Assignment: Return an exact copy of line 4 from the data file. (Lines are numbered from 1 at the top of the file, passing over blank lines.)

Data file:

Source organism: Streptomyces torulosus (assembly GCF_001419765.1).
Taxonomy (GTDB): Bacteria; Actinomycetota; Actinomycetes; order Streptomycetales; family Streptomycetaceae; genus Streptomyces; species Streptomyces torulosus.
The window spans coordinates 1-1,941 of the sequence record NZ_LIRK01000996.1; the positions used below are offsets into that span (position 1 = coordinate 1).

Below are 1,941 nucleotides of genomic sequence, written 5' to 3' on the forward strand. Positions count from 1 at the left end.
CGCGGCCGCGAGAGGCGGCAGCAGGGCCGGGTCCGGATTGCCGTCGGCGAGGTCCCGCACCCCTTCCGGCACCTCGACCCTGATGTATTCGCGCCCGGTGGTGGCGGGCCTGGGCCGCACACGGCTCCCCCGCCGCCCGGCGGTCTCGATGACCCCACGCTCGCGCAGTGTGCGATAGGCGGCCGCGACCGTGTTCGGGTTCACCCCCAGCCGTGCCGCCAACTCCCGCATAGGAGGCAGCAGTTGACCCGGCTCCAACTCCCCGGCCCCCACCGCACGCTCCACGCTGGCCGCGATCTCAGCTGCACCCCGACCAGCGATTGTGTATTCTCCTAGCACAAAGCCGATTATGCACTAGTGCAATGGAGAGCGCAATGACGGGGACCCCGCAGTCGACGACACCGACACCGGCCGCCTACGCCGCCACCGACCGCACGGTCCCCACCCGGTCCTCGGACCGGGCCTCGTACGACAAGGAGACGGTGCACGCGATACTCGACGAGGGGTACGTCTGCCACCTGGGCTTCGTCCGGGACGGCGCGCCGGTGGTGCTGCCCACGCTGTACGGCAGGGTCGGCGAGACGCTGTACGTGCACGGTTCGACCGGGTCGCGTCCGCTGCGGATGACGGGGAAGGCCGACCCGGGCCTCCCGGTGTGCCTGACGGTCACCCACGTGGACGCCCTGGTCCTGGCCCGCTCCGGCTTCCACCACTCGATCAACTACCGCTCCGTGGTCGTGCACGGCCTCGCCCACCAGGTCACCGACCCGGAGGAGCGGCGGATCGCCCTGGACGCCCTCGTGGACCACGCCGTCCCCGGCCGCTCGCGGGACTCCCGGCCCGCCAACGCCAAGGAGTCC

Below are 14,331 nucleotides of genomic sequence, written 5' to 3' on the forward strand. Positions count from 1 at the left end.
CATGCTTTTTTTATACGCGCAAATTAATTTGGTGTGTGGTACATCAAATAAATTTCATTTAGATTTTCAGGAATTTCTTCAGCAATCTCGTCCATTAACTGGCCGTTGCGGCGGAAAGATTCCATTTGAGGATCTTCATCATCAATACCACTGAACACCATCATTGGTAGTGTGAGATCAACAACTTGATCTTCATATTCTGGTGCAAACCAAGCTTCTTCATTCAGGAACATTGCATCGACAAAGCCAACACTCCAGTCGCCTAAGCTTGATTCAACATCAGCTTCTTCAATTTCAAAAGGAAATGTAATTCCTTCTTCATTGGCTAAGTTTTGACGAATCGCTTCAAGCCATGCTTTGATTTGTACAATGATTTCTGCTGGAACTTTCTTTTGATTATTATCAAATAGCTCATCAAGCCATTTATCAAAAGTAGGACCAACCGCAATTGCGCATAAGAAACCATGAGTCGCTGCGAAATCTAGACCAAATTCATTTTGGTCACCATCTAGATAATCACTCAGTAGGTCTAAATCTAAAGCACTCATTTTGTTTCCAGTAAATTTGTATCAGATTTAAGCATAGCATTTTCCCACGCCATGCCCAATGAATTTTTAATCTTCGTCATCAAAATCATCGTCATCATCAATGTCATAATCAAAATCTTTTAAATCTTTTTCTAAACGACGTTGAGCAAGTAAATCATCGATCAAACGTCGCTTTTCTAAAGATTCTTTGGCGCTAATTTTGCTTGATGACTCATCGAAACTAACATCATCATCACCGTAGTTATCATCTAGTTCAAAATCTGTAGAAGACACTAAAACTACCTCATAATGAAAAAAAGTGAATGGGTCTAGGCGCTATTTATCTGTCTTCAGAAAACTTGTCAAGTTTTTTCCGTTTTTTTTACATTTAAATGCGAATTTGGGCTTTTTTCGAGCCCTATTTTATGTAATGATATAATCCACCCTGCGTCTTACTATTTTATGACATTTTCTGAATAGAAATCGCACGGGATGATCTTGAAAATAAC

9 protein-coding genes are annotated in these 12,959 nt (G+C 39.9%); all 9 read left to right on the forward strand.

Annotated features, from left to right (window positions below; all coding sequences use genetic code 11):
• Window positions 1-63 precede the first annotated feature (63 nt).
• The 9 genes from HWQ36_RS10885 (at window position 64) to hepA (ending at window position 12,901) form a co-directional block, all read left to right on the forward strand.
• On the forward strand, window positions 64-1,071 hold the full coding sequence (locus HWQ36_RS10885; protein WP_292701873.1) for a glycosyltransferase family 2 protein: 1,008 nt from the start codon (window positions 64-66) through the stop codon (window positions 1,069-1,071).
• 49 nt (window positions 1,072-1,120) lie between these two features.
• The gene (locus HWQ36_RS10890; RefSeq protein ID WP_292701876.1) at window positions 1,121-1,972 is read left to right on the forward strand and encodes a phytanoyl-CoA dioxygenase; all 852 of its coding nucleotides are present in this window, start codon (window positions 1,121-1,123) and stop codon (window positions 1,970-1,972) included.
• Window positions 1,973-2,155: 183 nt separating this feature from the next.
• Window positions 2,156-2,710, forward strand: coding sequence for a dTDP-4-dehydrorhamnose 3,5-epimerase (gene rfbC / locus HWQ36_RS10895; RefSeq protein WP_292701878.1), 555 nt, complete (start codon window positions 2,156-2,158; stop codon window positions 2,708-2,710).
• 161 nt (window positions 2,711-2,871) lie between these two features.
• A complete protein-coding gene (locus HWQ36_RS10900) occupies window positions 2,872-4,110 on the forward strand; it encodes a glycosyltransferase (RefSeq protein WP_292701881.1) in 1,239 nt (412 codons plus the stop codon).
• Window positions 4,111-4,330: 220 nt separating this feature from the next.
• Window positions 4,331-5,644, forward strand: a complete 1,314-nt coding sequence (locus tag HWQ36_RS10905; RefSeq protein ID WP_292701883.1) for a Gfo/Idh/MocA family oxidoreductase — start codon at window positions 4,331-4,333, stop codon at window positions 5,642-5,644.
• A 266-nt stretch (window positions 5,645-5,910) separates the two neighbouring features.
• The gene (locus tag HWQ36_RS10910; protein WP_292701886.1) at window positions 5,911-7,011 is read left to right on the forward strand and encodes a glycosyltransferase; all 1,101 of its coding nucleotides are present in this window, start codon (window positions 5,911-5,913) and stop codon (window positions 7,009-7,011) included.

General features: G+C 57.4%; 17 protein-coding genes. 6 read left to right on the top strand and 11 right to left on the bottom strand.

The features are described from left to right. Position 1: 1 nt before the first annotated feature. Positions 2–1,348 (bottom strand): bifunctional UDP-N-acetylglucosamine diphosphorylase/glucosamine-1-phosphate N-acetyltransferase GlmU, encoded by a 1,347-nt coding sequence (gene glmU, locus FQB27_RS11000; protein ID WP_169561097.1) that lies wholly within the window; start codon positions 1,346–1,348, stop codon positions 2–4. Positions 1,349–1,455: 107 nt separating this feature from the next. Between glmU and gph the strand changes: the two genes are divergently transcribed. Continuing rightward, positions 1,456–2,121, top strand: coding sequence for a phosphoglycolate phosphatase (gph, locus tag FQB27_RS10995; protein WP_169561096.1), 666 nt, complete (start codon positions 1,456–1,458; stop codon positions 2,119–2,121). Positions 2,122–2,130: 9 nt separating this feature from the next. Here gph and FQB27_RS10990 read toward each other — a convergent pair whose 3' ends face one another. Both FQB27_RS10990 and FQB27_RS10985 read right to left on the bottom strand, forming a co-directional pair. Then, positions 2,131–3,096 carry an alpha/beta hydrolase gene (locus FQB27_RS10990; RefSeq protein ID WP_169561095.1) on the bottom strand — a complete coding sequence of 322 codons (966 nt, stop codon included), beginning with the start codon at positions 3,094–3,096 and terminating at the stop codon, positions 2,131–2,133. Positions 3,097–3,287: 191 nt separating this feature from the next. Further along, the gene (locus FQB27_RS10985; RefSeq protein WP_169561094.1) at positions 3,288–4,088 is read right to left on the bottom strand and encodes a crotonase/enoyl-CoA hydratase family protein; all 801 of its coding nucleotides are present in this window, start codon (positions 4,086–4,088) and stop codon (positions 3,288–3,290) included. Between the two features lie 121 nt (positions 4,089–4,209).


Below are 1,941 nucleotides of genomic sequence, written 5' to 3' on the forward strand. Positions count from 1 at the left end.